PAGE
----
Cosmetic blogger Choi Eun-ji makes a face mist using leftover toner that’s been sitting on her dressing table for months. Mixing it with purified water bought for 1,500 won ($1.40) at a pharmacy, she creates one of her staple beauty items at one-quarter of the price of face mists sold in shops.
“I don’t need to worry about skin problems because it has fewer preservatives and made with the toner I’ve been using,” she said in an email interview with The Korea Herald.
She is one of the beauty product consumers who modify the functions of existing products for their specific needs. She also turned powder eye shadow into cream shadow by blending power with face oil and eye cream. Now she doesn’t have to deal with dust from the powder and carries it in her pouch.
The Greek cosmetic brand Korres recently held a “do-it-yourself” cosmetic class here, drawing some 20 frugal, creative cosmetic users. Using basic products such as body butter, lip balm, eye shadow and serum, the participants made customized solid perfumes and face mists featuring different scents and colors.
“I added a white rose scent to the solid perfume base. I can use it as a solid perfume, a lip balm and a moisturizer that I can apply on dry spots,” said a blogger who participated in the event on March 13 in Seoul.
To make solid perfume, customers mixed beeswax and carrier oil like jojoba or almond oil with leftover body butter to make the solid base. They added their signature scent, blending their favorite perfume and colors of their choice from eye shadow powder.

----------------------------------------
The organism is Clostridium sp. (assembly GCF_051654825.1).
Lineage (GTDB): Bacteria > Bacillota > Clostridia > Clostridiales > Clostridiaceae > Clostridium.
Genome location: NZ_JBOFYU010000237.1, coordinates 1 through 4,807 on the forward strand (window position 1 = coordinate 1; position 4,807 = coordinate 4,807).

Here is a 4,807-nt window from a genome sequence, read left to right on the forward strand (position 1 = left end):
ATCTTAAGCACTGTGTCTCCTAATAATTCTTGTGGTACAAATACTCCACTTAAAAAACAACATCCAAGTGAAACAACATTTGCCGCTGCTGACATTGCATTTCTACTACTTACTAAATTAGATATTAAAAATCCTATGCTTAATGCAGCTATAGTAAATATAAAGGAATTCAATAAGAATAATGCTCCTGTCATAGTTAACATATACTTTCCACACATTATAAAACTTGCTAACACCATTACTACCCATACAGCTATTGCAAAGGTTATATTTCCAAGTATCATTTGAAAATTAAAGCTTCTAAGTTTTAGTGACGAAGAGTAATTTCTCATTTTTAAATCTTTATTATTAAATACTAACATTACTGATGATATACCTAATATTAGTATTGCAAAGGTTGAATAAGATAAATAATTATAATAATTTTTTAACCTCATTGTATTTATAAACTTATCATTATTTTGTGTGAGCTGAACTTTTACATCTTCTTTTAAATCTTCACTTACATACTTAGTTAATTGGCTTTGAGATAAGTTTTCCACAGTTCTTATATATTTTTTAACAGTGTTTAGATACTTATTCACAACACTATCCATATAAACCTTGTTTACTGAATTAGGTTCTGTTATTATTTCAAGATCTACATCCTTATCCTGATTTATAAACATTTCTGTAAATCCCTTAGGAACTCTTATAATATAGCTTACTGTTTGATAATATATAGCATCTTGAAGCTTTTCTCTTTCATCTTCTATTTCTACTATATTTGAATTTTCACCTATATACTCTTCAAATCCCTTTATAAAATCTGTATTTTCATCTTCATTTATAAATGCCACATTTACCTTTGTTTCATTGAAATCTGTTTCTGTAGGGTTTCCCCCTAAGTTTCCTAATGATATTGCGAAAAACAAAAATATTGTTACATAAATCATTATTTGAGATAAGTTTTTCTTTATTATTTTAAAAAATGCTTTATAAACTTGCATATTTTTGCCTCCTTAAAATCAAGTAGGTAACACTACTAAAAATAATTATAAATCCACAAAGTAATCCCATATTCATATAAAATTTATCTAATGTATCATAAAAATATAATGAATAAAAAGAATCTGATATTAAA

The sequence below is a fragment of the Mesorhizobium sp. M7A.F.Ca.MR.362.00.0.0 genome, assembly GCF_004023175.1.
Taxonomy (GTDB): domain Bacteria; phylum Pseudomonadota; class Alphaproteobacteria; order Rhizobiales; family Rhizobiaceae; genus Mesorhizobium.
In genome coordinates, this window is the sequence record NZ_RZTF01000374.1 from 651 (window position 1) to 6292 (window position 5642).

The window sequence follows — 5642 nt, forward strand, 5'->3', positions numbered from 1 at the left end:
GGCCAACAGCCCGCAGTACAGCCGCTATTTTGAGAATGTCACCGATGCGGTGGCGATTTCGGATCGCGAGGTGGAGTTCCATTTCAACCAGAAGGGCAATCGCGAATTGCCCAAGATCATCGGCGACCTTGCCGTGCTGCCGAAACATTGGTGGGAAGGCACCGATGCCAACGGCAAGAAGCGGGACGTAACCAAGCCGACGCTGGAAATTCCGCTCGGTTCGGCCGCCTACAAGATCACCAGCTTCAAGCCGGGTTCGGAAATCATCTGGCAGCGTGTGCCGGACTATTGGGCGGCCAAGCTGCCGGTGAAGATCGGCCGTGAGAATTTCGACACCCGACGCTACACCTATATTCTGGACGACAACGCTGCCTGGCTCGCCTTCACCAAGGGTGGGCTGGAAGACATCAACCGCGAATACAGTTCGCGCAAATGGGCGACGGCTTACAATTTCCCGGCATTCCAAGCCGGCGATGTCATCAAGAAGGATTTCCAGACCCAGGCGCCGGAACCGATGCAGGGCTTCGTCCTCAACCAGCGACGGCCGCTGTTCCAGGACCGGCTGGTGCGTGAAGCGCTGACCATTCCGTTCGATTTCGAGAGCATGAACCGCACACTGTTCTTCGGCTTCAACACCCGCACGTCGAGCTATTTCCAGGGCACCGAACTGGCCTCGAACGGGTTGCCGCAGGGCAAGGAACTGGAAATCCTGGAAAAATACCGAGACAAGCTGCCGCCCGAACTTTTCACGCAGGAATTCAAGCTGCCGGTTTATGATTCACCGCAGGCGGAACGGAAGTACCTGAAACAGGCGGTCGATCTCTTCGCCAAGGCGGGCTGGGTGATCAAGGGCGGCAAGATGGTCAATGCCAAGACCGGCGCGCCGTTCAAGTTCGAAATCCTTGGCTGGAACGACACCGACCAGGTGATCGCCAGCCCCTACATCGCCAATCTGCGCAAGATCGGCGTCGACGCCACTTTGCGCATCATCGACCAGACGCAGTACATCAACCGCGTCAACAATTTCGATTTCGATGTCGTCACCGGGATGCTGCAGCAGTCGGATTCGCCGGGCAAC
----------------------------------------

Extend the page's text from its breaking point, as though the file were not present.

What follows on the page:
The effort also reduces the carbon footprint of skin care product consumption. Users can recycle half-used products or expired products that they are reluctant to put on their face. Tips for reusing such products are easily found online. Some of the tips include using expired face oil as hair essence; mixing old perfume with ethanol and using it as an aroma home diffuser; and having a manicure by mixing color eye shadow with transparent nail polish.
Cosmetic brands have been introducing multipurpose products that target customers who would otherwise mix different products for more effective use.
The products have been in the skin care market for many years, but blemish balm ― better known as BB cream, which was originally made to cover blemishes at dermatologists’ offices ― has risen to the fore. BB cream became popular in Korea a few years ago and is now the most favored alternative to the traditional makeup base and foundation around the world.
San Francisco-based cosmetics brand Benefit introduced a new type of BB cream in March. The Big Easy balm helps users cut down multiple makeup steps by offering natural coverage like BB cream, sun protection and the velvety finish that one gets from powder.
“We create or update products based on customer reviews and this is one of them. Customers have always wanted to create the look as if it’s done by a professional makeup artist. The Big Easy delivers the professional touch in a simple step,” said Lee Sol, PR manager at the Korea office of Benefit.
The lip pencil Double Double by Cathy Cat enables users to use it as a lipstick and a lip liner at the same time. Users can draw a lip line using the edge part of the pencil. With the flat surface, they can color their lips. Moreover, they can create natural gradation using the cushion on the tip of the lip pencil.
“We developed the product with advice from a group of top Korean makeup artists who understand what makes cosmetics effective and easy to use,” said a manager at Cathy Cat.
By Lee Woo-young (firstname.lastname@example.org)